Archives for category: General Musings

Some Mind of the Artist stories begin late in life, with a big change or sudden discovery.  Others, like Naomi’s, begin in childhood, evolving into the processes and materials that have come to define the artist’s practice.  Naomi’s story comes back to the art at the center of her life, although, like many of us, her journey has not necessarily been linear.  Naomi’s story, in her own words:

My mother tells me that when I was very young she thought I wouldn’t be very interested in art, because while the other children were drawing pictures of dogs and houses, I was scribbling patches of color across the paper. In a way I guess I’m still doing that in a different medium. Now it’s acrylic paints, pens, and sometimes bits of collage on large and small wood panels. I work out of my home studio in Washington, DC, where I live with my husband, young son, and daughter.

in a minute there is time

in a minute there is time

I began my formal art training at the high school of Music and Art and Performing Arts in New York City, where I was introduced not only to painting and drawing but also to printmaking, ceramics, and photography. In college at Washington University in St. Louis I majored in illustration, thinking it somewhat more practical than painting, and back in New York worked at a graphic design firm designing subway signs for the transit authority.

In 2001 I met my husband in a painting class at the Art Students League in NYC. We noticed each other across the nude model we were painting and have supported each other in our artistic pursuits ever since.

After September 11th work was slow and I left the graphic design firm where I worked to pursue another interest, teaching. I taught elementary school for ten years in New York and then Washington, DC until giving birth to my son in 2012 and deciding to take the time at home to revisit my art. The following year I had my first solo exhibition at the FoundryGallery in Washington, DC and from there began exhibiting and selling work. While it’s been challenging at times to find the time and space to paint while taking care of my children, it’s also given me balance, taught me the value of using my time productively, and most of all has let me to truly appreciate my time at the easel.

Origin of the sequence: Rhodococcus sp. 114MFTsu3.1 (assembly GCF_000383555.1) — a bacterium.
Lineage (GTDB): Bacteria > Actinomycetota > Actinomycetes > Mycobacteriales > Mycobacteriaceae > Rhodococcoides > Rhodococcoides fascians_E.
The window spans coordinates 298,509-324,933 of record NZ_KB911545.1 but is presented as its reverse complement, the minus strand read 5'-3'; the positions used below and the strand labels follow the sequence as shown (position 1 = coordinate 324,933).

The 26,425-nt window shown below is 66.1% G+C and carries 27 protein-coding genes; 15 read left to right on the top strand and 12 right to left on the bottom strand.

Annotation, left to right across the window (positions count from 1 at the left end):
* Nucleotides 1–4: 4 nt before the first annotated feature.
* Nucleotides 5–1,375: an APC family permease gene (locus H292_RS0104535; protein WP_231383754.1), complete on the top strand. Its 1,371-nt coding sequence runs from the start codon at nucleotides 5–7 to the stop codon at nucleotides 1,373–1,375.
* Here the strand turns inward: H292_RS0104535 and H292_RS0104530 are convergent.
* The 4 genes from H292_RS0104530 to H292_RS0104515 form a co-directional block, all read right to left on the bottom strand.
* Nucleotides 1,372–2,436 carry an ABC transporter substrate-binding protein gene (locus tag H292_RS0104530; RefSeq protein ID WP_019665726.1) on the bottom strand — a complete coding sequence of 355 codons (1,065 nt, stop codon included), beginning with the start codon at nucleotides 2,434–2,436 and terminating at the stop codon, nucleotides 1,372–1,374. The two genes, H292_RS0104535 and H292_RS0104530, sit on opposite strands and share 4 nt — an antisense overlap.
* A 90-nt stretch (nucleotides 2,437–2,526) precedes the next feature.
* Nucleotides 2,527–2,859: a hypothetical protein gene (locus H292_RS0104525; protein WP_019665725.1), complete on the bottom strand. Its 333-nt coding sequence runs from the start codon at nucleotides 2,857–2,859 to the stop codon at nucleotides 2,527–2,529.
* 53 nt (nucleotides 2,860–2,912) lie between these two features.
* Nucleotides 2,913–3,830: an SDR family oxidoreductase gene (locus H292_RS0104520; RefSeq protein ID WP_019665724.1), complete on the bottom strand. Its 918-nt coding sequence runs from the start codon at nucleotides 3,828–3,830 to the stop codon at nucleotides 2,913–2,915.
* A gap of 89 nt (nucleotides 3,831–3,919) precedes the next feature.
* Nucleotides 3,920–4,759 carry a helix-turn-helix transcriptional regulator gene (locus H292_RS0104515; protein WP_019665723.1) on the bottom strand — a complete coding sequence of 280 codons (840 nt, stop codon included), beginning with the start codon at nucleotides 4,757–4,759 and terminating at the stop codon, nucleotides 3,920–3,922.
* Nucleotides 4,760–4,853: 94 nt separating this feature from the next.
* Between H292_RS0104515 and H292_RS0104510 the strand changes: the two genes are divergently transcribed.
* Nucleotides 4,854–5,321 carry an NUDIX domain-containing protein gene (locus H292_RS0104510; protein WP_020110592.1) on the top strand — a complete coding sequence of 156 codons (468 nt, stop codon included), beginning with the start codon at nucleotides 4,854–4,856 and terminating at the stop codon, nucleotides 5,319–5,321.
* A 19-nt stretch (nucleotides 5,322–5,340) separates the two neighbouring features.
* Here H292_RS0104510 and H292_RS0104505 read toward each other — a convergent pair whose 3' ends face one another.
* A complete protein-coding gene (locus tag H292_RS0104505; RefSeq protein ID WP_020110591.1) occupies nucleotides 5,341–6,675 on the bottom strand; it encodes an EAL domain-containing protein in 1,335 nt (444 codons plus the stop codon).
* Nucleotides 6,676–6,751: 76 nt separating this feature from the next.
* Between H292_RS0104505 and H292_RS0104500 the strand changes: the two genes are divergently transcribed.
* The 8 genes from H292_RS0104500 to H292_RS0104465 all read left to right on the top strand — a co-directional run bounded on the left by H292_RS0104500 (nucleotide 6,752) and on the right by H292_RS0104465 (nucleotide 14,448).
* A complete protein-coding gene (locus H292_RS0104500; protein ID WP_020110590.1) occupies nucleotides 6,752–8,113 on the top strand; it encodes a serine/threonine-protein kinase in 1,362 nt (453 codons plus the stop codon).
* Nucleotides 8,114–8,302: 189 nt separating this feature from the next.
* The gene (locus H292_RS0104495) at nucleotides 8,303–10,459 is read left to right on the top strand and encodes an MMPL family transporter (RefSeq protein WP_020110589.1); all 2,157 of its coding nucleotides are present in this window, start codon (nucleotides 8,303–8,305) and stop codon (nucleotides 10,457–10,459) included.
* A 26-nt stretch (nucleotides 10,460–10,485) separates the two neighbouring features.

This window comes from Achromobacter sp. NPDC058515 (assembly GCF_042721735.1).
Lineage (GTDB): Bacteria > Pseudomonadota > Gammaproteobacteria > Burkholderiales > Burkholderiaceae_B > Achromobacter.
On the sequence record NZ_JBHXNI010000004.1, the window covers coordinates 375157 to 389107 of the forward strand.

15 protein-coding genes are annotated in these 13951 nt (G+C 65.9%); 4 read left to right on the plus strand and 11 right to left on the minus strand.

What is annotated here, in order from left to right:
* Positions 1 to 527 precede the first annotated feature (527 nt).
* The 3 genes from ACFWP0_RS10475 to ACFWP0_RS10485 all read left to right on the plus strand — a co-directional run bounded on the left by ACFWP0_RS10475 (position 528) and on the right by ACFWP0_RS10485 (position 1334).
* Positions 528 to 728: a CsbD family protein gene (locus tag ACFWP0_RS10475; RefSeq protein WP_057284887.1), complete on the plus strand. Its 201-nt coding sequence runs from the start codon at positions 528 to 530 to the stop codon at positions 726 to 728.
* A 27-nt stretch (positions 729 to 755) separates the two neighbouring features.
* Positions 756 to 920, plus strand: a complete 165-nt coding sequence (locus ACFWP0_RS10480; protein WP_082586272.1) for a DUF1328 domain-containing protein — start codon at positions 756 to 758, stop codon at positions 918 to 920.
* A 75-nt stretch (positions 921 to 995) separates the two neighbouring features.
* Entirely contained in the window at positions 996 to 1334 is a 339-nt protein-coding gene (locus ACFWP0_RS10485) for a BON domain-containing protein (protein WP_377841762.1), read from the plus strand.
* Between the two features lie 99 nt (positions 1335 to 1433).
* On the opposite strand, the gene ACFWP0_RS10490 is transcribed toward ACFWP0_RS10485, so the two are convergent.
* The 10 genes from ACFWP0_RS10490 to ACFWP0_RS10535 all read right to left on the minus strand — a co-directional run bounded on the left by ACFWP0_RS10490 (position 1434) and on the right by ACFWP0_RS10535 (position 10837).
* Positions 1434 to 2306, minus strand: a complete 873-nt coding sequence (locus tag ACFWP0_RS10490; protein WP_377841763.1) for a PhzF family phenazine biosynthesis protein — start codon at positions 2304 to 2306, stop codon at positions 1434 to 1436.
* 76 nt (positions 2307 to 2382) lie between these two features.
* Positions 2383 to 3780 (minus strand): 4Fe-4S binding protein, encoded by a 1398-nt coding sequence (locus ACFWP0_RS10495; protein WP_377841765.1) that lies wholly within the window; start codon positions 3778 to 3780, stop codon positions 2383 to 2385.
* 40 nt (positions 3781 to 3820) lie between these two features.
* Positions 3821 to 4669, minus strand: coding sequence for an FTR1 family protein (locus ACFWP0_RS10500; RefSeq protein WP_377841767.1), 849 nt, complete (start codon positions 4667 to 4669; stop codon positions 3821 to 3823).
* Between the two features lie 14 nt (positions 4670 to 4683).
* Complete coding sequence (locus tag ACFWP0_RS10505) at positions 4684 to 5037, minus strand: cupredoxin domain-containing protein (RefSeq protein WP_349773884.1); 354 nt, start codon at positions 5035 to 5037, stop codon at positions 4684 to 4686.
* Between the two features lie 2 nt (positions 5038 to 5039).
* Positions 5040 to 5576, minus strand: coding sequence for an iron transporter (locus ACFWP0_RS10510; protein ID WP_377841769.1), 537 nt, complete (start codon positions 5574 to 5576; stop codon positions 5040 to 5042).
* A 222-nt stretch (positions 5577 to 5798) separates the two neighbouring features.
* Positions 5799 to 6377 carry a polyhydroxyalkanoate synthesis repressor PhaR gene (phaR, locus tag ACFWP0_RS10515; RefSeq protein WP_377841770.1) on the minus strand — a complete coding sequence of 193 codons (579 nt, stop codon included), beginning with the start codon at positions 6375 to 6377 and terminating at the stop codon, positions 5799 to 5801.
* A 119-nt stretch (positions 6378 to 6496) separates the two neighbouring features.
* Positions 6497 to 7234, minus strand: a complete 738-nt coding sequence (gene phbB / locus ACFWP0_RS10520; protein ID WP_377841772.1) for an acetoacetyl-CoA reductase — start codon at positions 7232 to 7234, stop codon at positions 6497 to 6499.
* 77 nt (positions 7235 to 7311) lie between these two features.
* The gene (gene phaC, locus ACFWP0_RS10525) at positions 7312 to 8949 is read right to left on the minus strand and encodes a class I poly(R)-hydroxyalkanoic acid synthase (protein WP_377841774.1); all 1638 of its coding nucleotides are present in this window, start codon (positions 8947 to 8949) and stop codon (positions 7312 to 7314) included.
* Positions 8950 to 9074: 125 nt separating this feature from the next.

which way the world turns

which way the world turns

My paintings have evolved over the past several years from representational oil paintings to colorful acrylic abstractions based on pattern and geometry. Even as an illustrator in college I came to realize that I was less interested in creating figurative compositions and more excited by drawing patterns on a shirt or letting the leaves on a tree take on an abstract form.

My other obsession is color- I am endlessly fascinated by the way colors shift and clash when placed alongside each other, and this interest has become perhaps the most prominent aspect of my work. I’ve never been able to plan a painting in advance- even when I try the composition takes on its own life and I just need to follow along and listen to it.



To follow along and see more of my work and my process, you can find me on instagram @naomitaitzduffy and at my website,

Interested in learning more about the Capitol Hill Art League?

We’re three quarters of the way through our Mind of the Artist series here on the blog, and what better way to celebrate than with Rindy–inimitable CHAL chairperson and CHAW fixture!  Her story is one of creative evolution, and we are so excited to bring you a little insight into the art and lens of Rindy O’Brien.

Framing the World, by Rindy O’Brien

Ten years ago, I stepped away from my frenetic life as an environmental lobbyist. Digital photography was just coming into its own, so it seemed to be a logical step in restarting my art.

The digital camera functions were similar to the film camera, but the post-production was a whole different experience. No longer did you have to be cloistered in a dark basement room, breathing in toxic chemicals and swearing under your breath when film tore or paper spotted.